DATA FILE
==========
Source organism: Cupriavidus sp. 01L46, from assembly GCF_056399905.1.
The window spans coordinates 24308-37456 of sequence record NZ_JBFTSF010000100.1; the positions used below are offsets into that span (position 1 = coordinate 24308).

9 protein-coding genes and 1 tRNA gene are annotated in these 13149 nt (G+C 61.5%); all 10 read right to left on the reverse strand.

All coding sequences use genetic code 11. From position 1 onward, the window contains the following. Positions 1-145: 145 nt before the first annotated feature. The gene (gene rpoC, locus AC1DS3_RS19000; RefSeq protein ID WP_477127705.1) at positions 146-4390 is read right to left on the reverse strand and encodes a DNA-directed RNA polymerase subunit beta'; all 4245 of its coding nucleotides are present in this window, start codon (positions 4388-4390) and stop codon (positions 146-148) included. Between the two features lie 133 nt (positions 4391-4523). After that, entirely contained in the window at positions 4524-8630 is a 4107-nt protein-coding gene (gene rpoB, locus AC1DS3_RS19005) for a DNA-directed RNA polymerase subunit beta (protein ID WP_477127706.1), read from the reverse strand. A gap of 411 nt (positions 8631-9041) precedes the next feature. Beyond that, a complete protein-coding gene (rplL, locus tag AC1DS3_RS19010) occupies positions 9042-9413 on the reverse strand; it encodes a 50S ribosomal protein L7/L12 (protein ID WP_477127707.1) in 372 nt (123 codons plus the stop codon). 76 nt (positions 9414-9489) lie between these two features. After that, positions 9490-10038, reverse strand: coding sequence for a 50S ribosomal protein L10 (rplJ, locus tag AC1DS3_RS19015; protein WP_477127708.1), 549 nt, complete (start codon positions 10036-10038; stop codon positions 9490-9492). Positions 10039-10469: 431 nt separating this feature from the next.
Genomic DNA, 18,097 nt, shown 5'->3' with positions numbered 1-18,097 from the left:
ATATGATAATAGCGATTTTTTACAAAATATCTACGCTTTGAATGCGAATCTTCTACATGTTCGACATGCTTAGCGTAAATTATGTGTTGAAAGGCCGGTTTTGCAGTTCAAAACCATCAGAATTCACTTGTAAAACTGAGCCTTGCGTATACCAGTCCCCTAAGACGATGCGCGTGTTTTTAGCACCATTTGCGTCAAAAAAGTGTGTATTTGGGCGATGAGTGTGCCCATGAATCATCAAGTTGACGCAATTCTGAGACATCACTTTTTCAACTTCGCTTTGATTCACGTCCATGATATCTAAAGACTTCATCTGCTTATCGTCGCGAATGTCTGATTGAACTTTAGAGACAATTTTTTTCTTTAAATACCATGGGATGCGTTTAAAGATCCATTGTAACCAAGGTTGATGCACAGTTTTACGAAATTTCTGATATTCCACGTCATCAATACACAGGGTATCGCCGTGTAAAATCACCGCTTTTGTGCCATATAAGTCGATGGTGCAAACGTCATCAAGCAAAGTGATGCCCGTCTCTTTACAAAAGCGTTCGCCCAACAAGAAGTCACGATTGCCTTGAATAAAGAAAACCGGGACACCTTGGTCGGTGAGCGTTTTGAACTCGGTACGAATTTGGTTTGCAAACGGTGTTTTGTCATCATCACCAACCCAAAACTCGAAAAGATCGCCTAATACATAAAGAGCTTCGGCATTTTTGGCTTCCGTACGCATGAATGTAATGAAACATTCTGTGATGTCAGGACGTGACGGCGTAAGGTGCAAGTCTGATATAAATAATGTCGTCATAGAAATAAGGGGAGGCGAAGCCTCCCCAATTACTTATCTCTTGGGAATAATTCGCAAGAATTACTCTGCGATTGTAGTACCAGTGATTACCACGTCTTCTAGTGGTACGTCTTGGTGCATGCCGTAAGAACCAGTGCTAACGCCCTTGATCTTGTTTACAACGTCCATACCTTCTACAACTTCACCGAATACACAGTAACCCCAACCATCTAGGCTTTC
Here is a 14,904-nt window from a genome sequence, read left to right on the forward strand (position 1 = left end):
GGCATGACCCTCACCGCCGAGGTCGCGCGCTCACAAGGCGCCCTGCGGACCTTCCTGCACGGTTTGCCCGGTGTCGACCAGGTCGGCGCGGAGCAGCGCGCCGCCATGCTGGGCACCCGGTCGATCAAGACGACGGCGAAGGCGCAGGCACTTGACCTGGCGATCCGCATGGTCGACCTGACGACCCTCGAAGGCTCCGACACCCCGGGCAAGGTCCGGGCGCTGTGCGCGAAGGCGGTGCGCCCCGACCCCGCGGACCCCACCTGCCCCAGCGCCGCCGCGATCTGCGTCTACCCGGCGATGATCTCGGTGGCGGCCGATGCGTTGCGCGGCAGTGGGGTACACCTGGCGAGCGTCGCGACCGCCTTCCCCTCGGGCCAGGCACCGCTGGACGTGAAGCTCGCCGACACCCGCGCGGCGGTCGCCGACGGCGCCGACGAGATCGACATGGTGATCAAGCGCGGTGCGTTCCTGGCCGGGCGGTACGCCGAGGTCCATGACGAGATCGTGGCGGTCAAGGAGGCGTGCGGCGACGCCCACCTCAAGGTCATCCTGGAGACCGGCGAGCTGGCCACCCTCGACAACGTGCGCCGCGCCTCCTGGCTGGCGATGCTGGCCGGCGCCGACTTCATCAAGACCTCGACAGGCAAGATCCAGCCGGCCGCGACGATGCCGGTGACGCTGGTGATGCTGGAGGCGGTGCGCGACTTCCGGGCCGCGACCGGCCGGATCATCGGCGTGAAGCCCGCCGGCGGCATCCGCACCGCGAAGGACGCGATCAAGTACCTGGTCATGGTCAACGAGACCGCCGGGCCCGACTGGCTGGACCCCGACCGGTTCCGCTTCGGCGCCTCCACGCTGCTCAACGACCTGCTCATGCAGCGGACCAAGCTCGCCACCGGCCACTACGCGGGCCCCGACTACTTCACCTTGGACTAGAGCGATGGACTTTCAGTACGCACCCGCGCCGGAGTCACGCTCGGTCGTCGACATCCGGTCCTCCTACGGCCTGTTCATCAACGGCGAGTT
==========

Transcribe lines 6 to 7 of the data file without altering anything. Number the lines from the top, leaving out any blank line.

ATATGATAATAGCGATTTTTTACAAAATATCTACGCTTTGAATGCGAATCTTCTACATGTTCGACATGCTTAGCGTAAATTATGTGTTGAAAGGCCGGTTTTGCAGTTCAAAACCATCAGAATTCACTTGTAAAACTGAGCCTTGCGTATACCAGTCCCCTAAGACGATGCGCGTGTTTTTAGCACCATTTGCGTCAAAAAAGTGTGTATTTGGGCGATGAGTGTGCCCATGAATCATCAAGTTGACGCAATTCTGAGACATCACTTTTTCAACTTCGCTTTGATTCACGTCCATGATATCTAAAGACTTCATCTGCTTATCGTCGCGAATGTCTGATTGAACTTTAGAGACAATTTTTTTCTTTAAATACCATGGGATGCGTTTAAAGATCCATTGTAACCAAGGTTGATGCACAGTTTTACGAAATTTCTGATATTCCACGTCATCAATACACAGGGTATCGCCGTGTAAAATCACCGCTTTTGTGCCATATAAGTCGATGGTGCAAACGTCATCAAGCAAAGTGATGCCCGTCTCTTTACAAAAGCGTTCGCCCAACAAGAAGTCACGATTGCCTTGAATAAAGAAAACCGGGACACCTTGGTCGGTGAGCGTTTTGAACTCGGTACGAATTTGGTTTGCAAACGGTGTTTTGTCATCATCACCAACCCAAAACTCGAAAAGATCGCCTAATACATAAAGAGCTTCGGCATTTTTGGCTTCCGTACGCATGAATGTAATGAAACATTCTGTGATGTCAGGACGTGACGGCGTAAGGTGCAAGTCTGATATAAATAATGTCGTCATAGAAATAAGGGGAGGCGAAGCCTCCCCAATTACTTATCTCTTGGGAATAATTCGCAAGAATTACTCTGCGATTGTAGTACCAGTGATTACCACGTCTTCTAGTGGTACGTCTTGGTGCATGCCGTAAGAACCAGTGCTAACGCCCTTGATCTTGTTTACAACGTCCATACCTTCTACAACTTCACCGAATACACAGTAACCCCAACCATCTAGGCTTTC
Here is a 14,904-nt window from a genome sequence, read left to right on the forward strand (position 1 = left end):